Most people go on vacation to unwind and get away from the grind of their typical work environment.
Ed Roland, lead singer and frontman of popular rock band Collective Soul, is not most people. His version of a perfect vacation, it turns out, involves unplugging and doing a solo acoustic show to raise money for a local charity.
So it was that a month and a half ago as Roland was looking ahead to spending this week kicking it on the downlow in Park City, the Georgia native put feelers out about possibly finding a location where he could perform an intimate solo acoustic show while still keeping things safe -- not the easiest thing to accomplish on the supposed backend of a pandemic that has virtually shut down all live performances for a full year.
Roland's plan did indeed come to fruition, however, and he will be holding that show on Thursday at the O.P. Rockwell Music Hall -- an extremely cool downstairs performance room located on the upper end of Park City's Main Street. Sundance Film Festival veterans will remember it as the former Star Bar, home for many years of the annual ASCAP Music Cafe.
Roland, who is the principal songwriter for Collective Soul as well as being involved in other side projects, is expected to perform a casual acoustic set in storyteller fashion. An engaging frontman, Roland's between-song banter Thursday will undoubtedly be both lively and introspective and deliver a sitting-around-the-living-room vibe.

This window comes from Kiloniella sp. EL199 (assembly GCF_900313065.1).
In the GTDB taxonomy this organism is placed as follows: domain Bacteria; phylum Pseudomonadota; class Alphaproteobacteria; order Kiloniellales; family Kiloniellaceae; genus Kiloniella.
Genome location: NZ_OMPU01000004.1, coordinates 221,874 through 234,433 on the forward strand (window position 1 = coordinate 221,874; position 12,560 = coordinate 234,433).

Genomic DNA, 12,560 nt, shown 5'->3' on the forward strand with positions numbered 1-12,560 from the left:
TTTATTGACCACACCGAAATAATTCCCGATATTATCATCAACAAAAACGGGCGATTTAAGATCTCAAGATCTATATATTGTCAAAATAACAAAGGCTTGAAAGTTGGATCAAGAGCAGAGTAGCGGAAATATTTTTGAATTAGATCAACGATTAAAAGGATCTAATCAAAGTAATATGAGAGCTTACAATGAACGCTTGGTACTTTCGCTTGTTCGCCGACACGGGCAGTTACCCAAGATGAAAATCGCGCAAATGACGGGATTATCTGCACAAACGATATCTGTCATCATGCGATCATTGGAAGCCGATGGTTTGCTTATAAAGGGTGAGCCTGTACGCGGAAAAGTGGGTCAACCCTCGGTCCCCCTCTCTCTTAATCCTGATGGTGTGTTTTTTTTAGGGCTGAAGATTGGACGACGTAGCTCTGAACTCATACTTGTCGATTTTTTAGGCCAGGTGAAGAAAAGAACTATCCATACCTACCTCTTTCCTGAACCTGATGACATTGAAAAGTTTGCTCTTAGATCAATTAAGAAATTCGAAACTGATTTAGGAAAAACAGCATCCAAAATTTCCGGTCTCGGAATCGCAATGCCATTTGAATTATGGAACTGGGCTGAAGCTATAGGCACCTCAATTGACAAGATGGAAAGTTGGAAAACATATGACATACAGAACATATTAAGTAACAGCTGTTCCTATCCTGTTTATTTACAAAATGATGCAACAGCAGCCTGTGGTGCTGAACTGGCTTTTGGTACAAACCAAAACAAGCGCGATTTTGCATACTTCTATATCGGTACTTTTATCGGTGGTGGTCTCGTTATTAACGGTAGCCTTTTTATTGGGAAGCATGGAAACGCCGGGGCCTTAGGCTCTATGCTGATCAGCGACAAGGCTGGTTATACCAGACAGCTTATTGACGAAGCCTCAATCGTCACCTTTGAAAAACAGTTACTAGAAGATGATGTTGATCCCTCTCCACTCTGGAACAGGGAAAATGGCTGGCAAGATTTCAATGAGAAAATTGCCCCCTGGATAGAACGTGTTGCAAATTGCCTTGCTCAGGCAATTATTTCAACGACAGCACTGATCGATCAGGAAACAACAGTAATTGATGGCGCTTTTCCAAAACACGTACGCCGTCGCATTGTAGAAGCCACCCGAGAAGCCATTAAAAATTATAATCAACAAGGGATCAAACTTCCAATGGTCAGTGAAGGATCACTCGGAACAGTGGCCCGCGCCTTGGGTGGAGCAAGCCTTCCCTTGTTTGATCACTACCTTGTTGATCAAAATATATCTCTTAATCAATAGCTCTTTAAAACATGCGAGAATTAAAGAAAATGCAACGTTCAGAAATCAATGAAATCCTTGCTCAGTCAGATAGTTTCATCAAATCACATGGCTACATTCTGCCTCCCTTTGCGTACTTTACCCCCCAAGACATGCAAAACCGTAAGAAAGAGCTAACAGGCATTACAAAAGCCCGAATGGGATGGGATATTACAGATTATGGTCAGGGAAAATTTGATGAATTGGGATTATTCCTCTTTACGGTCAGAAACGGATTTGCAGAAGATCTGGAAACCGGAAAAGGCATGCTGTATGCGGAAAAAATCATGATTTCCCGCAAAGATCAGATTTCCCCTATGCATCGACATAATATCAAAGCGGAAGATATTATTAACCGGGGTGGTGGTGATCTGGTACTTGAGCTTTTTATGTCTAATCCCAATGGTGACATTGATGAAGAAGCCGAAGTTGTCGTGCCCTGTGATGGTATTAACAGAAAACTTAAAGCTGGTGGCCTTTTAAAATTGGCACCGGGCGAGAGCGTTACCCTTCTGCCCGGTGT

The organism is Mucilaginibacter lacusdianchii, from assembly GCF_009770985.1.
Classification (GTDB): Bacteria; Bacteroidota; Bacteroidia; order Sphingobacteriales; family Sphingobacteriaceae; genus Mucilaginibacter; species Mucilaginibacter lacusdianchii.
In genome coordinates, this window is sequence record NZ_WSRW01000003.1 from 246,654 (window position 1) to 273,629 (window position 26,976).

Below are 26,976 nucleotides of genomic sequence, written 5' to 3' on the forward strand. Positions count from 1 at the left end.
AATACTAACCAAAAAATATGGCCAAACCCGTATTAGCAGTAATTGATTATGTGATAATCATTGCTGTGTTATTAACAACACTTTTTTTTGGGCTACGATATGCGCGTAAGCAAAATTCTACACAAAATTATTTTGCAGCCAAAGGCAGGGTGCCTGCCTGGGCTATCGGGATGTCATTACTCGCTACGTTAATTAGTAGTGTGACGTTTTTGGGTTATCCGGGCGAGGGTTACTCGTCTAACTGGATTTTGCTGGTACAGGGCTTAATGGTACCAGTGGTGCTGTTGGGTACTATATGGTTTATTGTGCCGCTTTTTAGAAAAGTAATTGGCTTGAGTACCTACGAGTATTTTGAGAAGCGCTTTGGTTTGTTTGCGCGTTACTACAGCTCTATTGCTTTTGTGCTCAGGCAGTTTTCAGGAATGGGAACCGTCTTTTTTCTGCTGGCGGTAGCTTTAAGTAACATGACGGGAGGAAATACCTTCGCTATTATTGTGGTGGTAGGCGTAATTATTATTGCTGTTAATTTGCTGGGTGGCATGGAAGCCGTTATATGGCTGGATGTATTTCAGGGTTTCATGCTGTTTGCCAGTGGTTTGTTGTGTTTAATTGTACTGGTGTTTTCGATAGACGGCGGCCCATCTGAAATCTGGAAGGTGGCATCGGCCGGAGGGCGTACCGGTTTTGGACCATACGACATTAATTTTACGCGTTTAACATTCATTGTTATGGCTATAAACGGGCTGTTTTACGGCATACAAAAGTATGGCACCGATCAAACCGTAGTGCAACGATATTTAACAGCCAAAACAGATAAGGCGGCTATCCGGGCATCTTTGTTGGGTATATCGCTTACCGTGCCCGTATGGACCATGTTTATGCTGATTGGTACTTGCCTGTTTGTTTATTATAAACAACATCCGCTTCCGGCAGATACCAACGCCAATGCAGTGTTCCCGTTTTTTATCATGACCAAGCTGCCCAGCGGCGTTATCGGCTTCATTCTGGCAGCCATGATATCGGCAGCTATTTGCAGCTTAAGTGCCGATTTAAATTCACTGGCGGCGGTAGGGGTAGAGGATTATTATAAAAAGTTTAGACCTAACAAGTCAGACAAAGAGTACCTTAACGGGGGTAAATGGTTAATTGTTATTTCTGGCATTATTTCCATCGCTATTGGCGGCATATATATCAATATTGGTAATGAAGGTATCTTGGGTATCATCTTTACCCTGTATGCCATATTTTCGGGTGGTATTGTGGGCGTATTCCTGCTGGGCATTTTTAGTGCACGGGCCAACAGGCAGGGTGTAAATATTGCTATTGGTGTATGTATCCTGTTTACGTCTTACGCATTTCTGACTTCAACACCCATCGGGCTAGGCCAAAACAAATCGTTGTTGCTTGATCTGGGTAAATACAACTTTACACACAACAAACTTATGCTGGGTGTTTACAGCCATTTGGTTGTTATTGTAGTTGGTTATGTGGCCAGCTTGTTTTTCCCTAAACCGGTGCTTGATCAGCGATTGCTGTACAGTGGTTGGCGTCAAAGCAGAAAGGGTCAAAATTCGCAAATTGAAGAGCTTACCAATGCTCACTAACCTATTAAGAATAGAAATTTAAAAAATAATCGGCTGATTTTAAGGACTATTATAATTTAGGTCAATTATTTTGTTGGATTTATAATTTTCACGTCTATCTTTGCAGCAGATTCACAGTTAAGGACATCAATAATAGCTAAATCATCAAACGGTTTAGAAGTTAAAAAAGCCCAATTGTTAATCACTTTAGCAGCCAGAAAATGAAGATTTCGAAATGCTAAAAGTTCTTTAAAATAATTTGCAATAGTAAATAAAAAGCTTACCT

Performing opening sets will be standup comedian Paul Ollinger and Utah artist Ian Camp. Doors open at 6 p.m., with Roland scheduled to take the stage at 7:30.
Thursday's event will be socially distanced and masks are required. Individual groups will all be seated 6 feet from each other and the venue boasts a brand new air purification system. This is a 21+-aged show. O.P. Rockwell's is located at 268 Main St. in Park City.
Proceeds from Thursday's show will go to Peace House, a Park City shelter for those going through domestic violence, abuse or other trauma.